Is it better to strive for success as a self-representing artist or try to get your feet wet in the gallery world?
That is such a common question these days among artists. I truly believe that most artists will come to a cross road where they will have to decide on which route to take as it’s extremely hard to be successful in both worlds.
About six years ago, before starting my art career, I made sure to research the art market and ask myself that very same hard question. It was very apparent to me back then that the self-representing route was my true calling. After selling over 2,500 works worldwide and amassing a fan base of more then 25,000 fans in less than 6 years, I can definitely say that it was the best decision of my life. The past six years weren’t easy but I wouldn’t trade it for anything in the world.
I’m often asked why my work is not in galleries. For me it was really about being able to do my own things. I have nothing against galleries. I’m just a true entrepreneur at heart. I want to create my own strategies and my own marketing campaigns. I want to create my own destiny. I like to be my own boss.
I get almost daily emails from other artists asking for tips and strategies on how to be a successful self-representing artist. Before I get into a list of my top strategies to achieve success, you have to really ask yourself if your personality is right. Be really honest with yourself. Could you walk in a room full of business people and start at least four conversations? Can you sell yourself in 3-4 sentences by saying more then “I’m just an artist”? To be a self-representing artist, you have to be
a rocking entrepreneur.
Every artist obviously has different ways to create art. Techniques, feelings, emotions & experience all play a role in the finished product. Painting abstracts for me is just plain fun. I really feed off colors, emotions and music. I’m not the type of artist who will take a walk and get instantly inspired by something I see. For me, it’s more the mood I’m in and the emotions I feel when I’m in front of the canvas. I think about colors, shapes & forms. Those items are at the basis of all my artwork.
Music's rhythm and tempo have a big influence on my work. I love big canvases and I love to paint with big brushes. I’m not the best at painting small details so that’s probably why I don’t paint portraits. I find that music can influence the quality and speed with which I apply my large paintbrush or palette knife to the canvas. How I apply the paint will be reflected in the end result.
For some reason, I’m getting more and more requests about giving art courses. I never had any interests to teach art. I’m 100% self-thought and I’m very proud of the fact that I spent hours and hours perfecting my very own techniques.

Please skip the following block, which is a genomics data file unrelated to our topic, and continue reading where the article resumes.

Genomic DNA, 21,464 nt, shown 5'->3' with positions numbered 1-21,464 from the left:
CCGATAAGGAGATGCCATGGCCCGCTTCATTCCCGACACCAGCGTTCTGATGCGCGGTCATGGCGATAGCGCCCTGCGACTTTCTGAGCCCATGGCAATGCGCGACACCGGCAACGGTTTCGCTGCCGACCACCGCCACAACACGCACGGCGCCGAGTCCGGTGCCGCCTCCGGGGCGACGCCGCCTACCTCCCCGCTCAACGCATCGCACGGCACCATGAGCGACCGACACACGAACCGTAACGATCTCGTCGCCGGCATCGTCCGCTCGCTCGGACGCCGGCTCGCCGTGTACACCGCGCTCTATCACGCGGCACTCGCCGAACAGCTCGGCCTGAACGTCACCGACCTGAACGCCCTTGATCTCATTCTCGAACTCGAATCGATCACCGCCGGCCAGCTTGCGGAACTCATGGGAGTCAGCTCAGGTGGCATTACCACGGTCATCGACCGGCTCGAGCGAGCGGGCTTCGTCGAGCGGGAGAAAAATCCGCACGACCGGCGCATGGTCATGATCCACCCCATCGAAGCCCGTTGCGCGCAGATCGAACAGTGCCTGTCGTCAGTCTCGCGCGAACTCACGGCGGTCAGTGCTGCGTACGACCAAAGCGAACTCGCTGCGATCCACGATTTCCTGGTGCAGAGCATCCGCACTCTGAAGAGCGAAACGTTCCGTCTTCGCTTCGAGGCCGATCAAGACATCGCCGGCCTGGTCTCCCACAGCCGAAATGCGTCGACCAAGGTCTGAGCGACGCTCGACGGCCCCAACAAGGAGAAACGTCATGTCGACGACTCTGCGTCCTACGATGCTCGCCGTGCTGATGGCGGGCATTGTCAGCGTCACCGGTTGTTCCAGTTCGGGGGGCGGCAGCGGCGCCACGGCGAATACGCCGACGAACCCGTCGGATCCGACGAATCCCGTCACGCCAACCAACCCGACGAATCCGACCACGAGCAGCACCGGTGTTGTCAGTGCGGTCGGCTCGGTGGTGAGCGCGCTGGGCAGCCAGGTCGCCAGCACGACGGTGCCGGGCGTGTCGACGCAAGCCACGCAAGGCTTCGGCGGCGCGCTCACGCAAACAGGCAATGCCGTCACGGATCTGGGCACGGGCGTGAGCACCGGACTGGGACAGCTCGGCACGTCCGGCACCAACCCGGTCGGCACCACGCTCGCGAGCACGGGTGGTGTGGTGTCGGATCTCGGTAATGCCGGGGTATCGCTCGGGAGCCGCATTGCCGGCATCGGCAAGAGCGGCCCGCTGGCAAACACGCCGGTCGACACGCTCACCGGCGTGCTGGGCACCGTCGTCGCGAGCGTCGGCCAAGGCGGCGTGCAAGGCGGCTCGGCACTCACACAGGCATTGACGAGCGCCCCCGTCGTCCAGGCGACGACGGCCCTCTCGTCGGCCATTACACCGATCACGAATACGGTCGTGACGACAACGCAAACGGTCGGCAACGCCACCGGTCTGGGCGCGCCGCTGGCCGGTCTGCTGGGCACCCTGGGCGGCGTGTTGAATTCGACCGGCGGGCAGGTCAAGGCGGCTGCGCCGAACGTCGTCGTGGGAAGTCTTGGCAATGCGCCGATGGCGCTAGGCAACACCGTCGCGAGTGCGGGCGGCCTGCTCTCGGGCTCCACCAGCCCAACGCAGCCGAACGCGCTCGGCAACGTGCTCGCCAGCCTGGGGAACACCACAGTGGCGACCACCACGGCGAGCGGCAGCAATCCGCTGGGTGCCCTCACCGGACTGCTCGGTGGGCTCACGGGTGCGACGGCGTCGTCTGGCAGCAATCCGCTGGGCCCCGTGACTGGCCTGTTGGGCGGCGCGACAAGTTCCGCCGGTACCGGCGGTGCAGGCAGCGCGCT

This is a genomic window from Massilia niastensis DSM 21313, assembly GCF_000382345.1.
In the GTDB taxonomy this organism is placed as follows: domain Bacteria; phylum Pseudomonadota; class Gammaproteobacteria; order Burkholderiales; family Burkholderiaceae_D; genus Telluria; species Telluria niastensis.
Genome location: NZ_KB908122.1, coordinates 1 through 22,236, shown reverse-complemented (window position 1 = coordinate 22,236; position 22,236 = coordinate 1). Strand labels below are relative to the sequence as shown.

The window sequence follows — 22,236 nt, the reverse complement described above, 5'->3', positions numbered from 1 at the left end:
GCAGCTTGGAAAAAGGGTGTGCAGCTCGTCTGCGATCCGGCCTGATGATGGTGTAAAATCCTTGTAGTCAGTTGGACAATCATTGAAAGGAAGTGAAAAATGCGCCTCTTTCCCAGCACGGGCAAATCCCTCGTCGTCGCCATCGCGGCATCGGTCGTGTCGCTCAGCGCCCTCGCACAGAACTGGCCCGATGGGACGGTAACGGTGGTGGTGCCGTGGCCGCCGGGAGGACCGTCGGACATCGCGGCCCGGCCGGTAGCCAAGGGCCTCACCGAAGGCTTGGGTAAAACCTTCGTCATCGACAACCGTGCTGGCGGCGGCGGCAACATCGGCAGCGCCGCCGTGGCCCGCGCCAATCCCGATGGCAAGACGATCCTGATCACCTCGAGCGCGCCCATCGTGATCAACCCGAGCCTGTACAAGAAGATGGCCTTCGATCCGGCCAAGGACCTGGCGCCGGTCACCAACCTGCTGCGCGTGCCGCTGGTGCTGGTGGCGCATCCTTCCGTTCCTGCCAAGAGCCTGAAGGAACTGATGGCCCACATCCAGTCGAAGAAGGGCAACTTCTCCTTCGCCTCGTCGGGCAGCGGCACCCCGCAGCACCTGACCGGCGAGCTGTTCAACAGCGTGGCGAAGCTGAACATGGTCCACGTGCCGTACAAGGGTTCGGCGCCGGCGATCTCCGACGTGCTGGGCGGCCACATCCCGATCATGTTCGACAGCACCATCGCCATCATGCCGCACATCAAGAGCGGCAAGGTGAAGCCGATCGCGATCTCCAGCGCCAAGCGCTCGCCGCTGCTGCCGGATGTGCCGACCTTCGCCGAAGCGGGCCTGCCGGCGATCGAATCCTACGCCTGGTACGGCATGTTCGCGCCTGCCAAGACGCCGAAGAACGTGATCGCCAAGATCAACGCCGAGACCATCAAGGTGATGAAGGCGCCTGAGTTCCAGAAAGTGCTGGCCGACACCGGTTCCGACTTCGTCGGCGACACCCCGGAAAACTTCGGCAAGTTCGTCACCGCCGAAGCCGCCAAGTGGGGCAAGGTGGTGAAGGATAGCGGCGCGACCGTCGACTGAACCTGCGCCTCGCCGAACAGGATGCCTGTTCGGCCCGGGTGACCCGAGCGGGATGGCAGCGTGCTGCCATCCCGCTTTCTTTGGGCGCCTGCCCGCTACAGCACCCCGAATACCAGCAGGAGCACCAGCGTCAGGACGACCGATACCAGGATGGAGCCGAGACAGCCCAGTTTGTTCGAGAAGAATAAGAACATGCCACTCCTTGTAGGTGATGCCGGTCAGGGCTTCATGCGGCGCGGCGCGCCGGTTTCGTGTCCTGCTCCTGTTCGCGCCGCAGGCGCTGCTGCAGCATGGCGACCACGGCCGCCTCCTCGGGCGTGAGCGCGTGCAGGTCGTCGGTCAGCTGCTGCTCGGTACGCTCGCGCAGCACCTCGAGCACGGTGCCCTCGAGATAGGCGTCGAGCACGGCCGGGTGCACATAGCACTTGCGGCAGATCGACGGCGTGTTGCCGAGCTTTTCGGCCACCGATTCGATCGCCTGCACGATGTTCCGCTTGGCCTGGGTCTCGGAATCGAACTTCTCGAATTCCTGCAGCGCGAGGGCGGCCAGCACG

When I first started painting, I decided that I didn’t want anyone to show me his or her own style. I didn’t want to be influenced by someone else. It was important for me to develop my own originality.
I constantly get emails from fans. I love it as it always makes my day. From time to time I get emails from aspiring artists. They are usually looking for tips and tricks. I don’t mind that either and I often try to help them even if my time is very limited.
The email went on to explain how his class was different from the others. Along with his fellow co-worker Monique, they had created an entrepreneurial concept for a class of grade 4 and grade 5 students in a little village called Saint-Antoine. The idea is that they create multiple projects over the course of the year and have a group of kids manage it from the ground up. From planning to presentation to seeking resources and managing the budget, these kids were immersed in their projects from the start. Since I was working full time back then, I politely declined his offer to spend 4-5 afternoons with the kids, as I couldn’t take time off work to do so.
For every project I work on, I always ask myself how can this be different? How can this be different enough that it will stand out from the crowd? I had the pleasure to welcome an unknown guest in my studio last month and we started talking about a possible project. One thing led to the other, and I've proposed something to him that no one else is doing in this market. His eyes lit up like a young kid on Christmas morning. I'll reveal more about this project next month but the point here is that creativity should be at the base of everything you do. Without it, you're just like anyone else. You'll just blend in the crowd. Maybe that's what you want and that's totally ok too.